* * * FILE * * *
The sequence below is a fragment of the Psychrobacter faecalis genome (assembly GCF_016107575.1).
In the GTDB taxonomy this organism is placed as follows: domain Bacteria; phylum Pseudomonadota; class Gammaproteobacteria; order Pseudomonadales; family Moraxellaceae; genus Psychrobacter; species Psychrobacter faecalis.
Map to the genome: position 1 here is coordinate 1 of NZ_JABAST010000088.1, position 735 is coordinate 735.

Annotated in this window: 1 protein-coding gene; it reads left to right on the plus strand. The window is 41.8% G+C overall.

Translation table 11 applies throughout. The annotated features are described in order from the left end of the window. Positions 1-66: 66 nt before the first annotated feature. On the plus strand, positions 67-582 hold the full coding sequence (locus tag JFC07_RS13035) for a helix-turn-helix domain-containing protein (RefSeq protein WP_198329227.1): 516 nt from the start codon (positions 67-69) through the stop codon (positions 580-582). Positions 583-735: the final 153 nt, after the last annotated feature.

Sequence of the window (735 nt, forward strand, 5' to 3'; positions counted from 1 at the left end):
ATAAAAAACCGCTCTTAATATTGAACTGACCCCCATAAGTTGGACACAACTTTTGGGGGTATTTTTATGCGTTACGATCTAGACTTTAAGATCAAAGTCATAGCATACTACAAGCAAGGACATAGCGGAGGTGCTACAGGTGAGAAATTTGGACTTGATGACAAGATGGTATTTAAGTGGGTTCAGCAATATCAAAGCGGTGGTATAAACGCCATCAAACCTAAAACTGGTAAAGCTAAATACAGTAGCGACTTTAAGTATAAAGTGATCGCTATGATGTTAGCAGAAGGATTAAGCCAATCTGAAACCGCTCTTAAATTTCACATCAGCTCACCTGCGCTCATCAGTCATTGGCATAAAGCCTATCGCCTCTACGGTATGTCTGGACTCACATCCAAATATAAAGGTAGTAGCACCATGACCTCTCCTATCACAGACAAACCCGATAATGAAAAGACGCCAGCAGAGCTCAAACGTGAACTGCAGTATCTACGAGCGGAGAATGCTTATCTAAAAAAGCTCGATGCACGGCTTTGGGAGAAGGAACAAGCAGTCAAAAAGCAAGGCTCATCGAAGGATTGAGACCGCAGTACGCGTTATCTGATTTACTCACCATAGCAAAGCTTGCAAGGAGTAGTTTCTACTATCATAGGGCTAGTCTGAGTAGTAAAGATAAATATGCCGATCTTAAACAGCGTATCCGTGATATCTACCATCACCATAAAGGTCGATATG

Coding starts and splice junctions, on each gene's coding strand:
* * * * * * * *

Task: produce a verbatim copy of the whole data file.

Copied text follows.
The sequence below is a fragment of the Psychrobacter faecalis genome (assembly GCF_016107575.1).
In the GTDB taxonomy this organism is placed as follows: domain Bacteria; phylum Pseudomonadota; class Gammaproteobacteria; order Pseudomonadales; family Moraxellaceae; genus Psychrobacter; species Psychrobacter faecalis.
Map to the genome: position 1 here is coordinate 1 of NZ_JABAST010000088.1, position 735 is coordinate 735.

Annotated in this window: 1 protein-coding gene; it reads left to right on the plus strand. The window is 41.8% G+C overall.

Translation table 11 applies throughout. The annotated features are described in order from the left end of the window. Positions 1-66: 66 nt before the first annotated feature. On the plus strand, positions 67-582 hold the full coding sequence (locus tag JFC07_RS13035) for a helix-turn-helix domain-containing protein (RefSeq protein WP_198329227.1): 516 nt from the start codon (positions 67-69) through the stop codon (positions 580-582). Positions 583-735: the final 153 nt, after the last annotated feature.

Sequence of the window (735 nt, forward strand, 5' to 3'; positions counted from 1 at the left end):
ATAAAAAACCGCTCTTAATATTGAACTGACCCCCATAAGTTGGACACAACTTTTGGGGGTATTTTTATGCGTTACGATCTAGACTTTAAGATCAAAGTCATAGCATACTACAAGCAAGGACATAGCGGAGGTGCTACAGGTGAGAAATTTGGACTTGATGACAAGATGGTATTTAAGTGGGTTCAGCAATATCAAAGCGGTGGTATAAACGCCATCAAACCTAAAACTGGTAAAGCTAAATACAGTAGCGACTTTAAGTATAAAGTGATCGCTATGATGTTAGCAGAAGGATTAAGCCAATCTGAAACCGCTCTTAAATTTCACATCAGCTCACCTGCGCTCATCAGTCATTGGCATAAAGCCTATCGCCTCTACGGTATGTCTGGACTCACATCCAAATATAAAGGTAGTAGCACCATGACCTCTCCTATCACAGACAAACCCGATAATGAAAAGACGCCAGCAGAGCTCAAACGTGAACTGCAGTATCTACGAGCGGAGAATGCTTATCTAAAAAAGCTCGATGCACGGCTTTGGGAGAAGGAACAAGCAGTCAAAAAGCAAGGCTCATCGAAGGATTGAGACCGCAGTACGCGTTATCTGATTTACTCACCATAGCAAAGCTTGCAAGGAGTAGTTTCTACTATCATAGGGCTAGTCTGAGTAGTAAAGATAAATATGCCGATCTTAAACAGCGTATCCGTGATATCTACCATCACCATAAAGGTCGATATG

Coding starts and splice junctions, on each gene's coding strand: